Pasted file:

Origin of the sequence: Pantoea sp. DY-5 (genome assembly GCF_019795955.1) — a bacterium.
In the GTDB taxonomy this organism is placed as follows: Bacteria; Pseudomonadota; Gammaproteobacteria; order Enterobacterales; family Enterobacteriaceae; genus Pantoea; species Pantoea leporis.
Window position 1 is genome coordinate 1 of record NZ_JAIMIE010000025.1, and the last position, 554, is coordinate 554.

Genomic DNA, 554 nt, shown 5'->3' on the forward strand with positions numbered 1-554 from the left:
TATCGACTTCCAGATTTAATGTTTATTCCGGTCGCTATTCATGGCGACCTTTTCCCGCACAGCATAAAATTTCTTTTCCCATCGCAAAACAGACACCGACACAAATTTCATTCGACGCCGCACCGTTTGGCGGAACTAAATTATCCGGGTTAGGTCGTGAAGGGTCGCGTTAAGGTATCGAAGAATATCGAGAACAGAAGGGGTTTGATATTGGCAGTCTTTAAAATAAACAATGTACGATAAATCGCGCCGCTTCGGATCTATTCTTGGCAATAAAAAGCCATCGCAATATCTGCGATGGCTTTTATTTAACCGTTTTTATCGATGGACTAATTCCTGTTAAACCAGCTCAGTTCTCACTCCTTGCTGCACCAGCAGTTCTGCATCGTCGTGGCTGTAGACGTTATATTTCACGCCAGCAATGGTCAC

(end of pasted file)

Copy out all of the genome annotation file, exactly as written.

Origin of the sequence: Pantoea sp. DY-5 (genome assembly GCF_019795955.1) — a bacterium.
In the GTDB taxonomy this organism is placed as follows: Bacteria; Pseudomonadota; Gammaproteobacteria; order Enterobacterales; family Enterobacteriaceae; genus Pantoea; species Pantoea leporis.
Window position 1 is genome coordinate 1 of record NZ_JAIMIE010000025.1, and the last position, 554, is coordinate 554.

Genomic DNA, 554 nt, shown 5'->3' on the forward strand with positions numbered 1-554 from the left:
TATCGACTTCCAGATTTAATGTTTATTCCGGTCGCTATTCATGGCGACCTTTTCCCGCACAGCATAAAATTTCTTTTCCCATCGCAAAACAGACACCGACACAAATTTCATTCGACGCCGCACCGTTTGGCGGAACTAAATTATCCGGGTTAGGTCGTGAAGGGTCGCGTTAAGGTATCGAAGAATATCGAGAACAGAAGGGGTTTGATATTGGCAGTCTTTAAAATAAACAATGTACGATAAATCGCGCCGCTTCGGATCTATTCTTGGCAATAAAAAGCCATCGCAATATCTGCGATGGCTTTTATTTAACCGTTTTTATCGATGGACTAATTCCTGTTAAACCAGCTCAGTTCTCACTCCTTGCTGCACCAGCAGTTCTGCATCGTCGTGGCTGTAGACGTTATATTTCACGCCAGCAATGGTCAC